He\’s OK today, as far as he goes, is Mr. Hutton:
But as the forecasters say, fortunately our plans to service the debt is within the margins of safety, never rising above 10% of tax revenues even at the peak moment for public debt in 2014/15. It started from a low base and interest rates are very low.
What if interest rates rise a little?
They also remark that whatever the credit-rating agencies may say, Britain has not defaulted on its debt since the 14th century. There is zero risk today.
In the largest study of sovereign defaults, we find that the flash point is when debt interest goes over 12.5% of GDP.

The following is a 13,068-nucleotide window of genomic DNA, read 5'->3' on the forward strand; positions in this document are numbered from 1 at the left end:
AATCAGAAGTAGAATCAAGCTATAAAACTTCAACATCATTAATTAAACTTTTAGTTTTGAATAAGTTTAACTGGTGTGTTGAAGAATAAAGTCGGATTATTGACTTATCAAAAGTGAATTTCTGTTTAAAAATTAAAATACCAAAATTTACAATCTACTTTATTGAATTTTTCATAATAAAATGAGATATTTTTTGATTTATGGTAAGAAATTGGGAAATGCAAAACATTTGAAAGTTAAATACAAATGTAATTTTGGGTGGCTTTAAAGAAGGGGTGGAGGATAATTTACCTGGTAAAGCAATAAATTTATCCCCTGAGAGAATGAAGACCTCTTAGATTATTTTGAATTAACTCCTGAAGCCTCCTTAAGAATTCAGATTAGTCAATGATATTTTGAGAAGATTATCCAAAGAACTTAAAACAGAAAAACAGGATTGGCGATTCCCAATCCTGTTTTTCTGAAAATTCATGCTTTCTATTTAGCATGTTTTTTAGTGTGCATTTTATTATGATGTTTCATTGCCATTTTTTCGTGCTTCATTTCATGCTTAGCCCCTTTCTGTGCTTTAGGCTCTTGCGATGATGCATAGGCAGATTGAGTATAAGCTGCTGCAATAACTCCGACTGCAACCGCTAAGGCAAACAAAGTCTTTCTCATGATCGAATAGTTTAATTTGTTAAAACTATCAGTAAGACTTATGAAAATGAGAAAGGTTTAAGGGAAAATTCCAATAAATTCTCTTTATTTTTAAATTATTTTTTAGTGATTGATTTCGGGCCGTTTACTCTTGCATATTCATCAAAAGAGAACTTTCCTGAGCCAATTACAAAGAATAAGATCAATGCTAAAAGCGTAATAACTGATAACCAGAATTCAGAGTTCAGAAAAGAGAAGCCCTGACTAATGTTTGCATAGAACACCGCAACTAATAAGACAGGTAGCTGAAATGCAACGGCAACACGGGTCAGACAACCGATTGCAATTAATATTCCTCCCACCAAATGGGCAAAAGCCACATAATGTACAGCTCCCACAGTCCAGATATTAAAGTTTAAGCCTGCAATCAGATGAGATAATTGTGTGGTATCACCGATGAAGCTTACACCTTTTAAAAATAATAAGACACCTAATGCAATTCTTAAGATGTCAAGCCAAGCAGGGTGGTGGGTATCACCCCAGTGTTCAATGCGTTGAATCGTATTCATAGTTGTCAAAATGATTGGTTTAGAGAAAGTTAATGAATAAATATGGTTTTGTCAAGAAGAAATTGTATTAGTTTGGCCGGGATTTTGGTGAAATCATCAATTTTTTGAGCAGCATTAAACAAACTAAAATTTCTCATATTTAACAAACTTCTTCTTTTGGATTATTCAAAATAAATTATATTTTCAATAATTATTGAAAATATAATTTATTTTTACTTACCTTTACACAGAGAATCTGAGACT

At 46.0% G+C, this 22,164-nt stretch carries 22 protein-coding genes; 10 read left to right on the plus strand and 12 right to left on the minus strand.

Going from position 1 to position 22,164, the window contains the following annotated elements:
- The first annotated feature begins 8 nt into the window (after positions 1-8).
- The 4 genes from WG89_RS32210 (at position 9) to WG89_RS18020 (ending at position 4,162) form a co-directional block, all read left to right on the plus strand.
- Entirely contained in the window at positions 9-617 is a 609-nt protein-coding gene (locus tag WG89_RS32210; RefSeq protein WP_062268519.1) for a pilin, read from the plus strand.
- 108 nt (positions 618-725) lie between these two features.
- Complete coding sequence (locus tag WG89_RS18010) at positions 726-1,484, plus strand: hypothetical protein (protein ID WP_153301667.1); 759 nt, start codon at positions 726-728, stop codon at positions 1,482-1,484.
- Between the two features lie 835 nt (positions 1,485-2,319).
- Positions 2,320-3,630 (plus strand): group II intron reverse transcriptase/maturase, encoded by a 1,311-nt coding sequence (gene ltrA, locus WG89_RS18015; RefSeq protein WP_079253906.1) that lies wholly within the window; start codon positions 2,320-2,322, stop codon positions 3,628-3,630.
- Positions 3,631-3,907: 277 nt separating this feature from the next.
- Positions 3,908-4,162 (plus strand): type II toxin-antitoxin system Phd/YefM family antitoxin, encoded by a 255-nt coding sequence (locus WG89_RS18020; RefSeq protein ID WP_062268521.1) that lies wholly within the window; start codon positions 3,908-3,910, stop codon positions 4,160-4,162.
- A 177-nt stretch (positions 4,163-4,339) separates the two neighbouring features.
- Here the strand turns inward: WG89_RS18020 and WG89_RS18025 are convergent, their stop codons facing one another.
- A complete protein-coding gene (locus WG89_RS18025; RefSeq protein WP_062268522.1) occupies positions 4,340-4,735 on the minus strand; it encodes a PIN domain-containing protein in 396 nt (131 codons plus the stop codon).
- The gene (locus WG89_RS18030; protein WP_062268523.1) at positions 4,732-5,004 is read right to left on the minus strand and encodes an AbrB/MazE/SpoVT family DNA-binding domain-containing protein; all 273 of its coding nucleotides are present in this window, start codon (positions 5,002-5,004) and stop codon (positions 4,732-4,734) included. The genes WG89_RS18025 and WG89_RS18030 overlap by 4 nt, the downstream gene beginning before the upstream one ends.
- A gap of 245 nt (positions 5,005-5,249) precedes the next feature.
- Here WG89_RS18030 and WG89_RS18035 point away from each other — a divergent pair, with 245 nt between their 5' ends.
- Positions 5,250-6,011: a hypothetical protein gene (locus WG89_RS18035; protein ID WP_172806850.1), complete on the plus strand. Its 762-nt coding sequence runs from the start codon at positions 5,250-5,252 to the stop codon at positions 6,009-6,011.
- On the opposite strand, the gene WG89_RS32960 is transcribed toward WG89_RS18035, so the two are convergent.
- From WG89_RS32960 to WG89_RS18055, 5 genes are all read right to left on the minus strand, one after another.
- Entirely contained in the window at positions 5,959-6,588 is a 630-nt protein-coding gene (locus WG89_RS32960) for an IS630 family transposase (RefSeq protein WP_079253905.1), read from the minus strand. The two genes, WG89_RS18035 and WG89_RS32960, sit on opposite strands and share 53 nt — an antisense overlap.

Now yes, tax revenues and GDP are different things: but to get there all we need really is a doubling of interest rates and a shortfall in the growth projections (which would reduce tax revenue and increase current borrowing, boosting the stock of debt).
Looking at Greece, anyone really want to bet that interest rates won\’t double over the next 5 years?
Now I agree that the risk isn\’t huge: this isn\’t a certainty. But the risk ain\’t zero neither.